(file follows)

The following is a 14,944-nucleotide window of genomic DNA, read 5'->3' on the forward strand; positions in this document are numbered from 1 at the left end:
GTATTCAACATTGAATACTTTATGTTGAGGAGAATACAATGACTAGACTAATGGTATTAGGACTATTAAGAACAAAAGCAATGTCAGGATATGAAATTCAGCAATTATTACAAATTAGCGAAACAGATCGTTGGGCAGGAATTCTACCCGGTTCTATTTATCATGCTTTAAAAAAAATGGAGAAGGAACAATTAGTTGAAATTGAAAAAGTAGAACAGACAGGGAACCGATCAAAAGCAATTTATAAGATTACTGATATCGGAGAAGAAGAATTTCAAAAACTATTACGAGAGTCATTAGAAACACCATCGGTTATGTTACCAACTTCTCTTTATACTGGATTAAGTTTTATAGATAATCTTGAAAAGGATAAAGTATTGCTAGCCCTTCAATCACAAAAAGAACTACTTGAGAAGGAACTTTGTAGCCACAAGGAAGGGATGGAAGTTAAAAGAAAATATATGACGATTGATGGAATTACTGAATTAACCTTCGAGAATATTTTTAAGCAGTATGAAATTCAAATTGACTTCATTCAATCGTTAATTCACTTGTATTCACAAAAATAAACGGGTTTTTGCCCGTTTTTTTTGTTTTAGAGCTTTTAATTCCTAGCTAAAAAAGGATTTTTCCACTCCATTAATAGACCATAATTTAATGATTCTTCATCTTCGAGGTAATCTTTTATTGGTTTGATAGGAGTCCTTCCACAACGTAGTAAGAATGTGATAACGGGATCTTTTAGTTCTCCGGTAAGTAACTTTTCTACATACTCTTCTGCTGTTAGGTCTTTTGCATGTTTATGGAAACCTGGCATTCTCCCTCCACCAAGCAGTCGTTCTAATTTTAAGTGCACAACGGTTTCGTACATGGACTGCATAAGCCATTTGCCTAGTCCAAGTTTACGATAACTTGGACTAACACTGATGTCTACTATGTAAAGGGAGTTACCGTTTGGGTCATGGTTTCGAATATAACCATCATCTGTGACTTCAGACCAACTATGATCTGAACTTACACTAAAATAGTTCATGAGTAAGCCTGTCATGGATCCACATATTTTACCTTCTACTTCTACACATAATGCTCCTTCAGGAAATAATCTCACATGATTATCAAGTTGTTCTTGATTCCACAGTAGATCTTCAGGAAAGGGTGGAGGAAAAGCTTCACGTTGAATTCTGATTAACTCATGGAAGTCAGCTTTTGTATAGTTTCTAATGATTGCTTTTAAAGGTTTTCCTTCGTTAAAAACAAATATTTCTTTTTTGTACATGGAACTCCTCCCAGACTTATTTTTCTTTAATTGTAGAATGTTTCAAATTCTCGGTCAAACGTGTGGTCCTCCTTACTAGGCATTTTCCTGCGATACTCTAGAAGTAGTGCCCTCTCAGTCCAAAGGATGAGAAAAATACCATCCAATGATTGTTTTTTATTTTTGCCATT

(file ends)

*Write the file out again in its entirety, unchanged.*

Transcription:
The following is a 14,944-nucleotide window of genomic DNA, read 5'->3' on the forward strand; positions in this document are numbered from 1 at the left end:
GTATTCAACATTGAATACTTTATGTTGAGGAGAATACAATGACTAGACTAATGGTATTAGGACTATTAAGAACAAAAGCAATGTCAGGATATGAAATTCAGCAATTATTACAAATTAGCGAAACAGATCGTTGGGCAGGAATTCTACCCGGTTCTATTTATCATGCTTTAAAAAAAATGGAGAAGGAACAATTAGTTGAAATTGAAAAAGTAGAACAGACAGGGAACCGATCAAAAGCAATTTATAAGATTACTGATATCGGAGAAGAAGAATTTCAAAAACTATTACGAGAGTCATTAGAAACACCATCGGTTATGTTACCAACTTCTCTTTATACTGGATTAAGTTTTATAGATAATCTTGAAAAGGATAAAGTATTGCTAGCCCTTCAATCACAAAAAGAACTACTTGAGAAGGAACTTTGTAGCCACAAGGAAGGGATGGAAGTTAAAAGAAAATATATGACGATTGATGGAATTACTGAATTAACCTTCGAGAATATTTTTAAGCAGTATGAAATTCAAATTGACTTCATTCAATCGTTAATTCACTTGTATTCACAAAAATAAACGGGTTTTTGCCCGTTTTTTTTGTTTTAGAGCTTTTAATTCCTAGCTAAAAAAGGATTTTTCCACTCCATTAATAGACCATAATTTAATGATTCTTCATCTTCGAGGTAATCTTTTATTGGTTTGATAGGAGTCCTTCCACAACGTAGTAAGAATGTGATAACGGGATCTTTTAGTTCTCCGGTAAGTAACTTTTCTACATACTCTTCTGCTGTTAGGTCTTTTGCATGTTTATGGAAACCTGGCATTCTCCCTCCACCAAGCAGTCGTTCTAATTTTAAGTGCACAACGGTTTCGTACATGGACTGCATAAGCCATTTGCCTAGTCCAAGTTTACGATAACTTGGACTAACACTGATGTCTACTATGTAAAGGGAGTTACCGTTTGGGTCATGGTTTCGAATATAACCATCATCTGTGACTTCAGACCAACTATGATCTGAACTTACACTAAAATAGTTCATGAGTAAGCCTGTCATGGATCCACATATTTTACCTTCTACTTCTACACATAATGCTCCTTCAGGAAATAATCTCACATGATTATCAAGTTGTTCTTGATTCCACAGTAGATCTTCAGGAAAGGGTGGAGGAAAAGCTTCACGTTGAATTCTGATTAACTCATGGAAGTCAGCTTTTGTATAGTTTCTAATGATTGCTTTTAAAGGTTTTCCTTCGTTAAAAACAAATATTTCTTTTTTGTACATGGAACTCCTCCCAGACTTATTTTTCTTTAATTGTAGAATGTTTCAAATTCTCGGTCAAACGTGTGGTCCTCCTTACTAGGCATTTTCCTGCGATACTCTAGAAGTAGTGCCCTCTCAGTCCAAAGGATGAGAAAAATACCATCCAATGATTGTTTTTTATTTTTGCCATT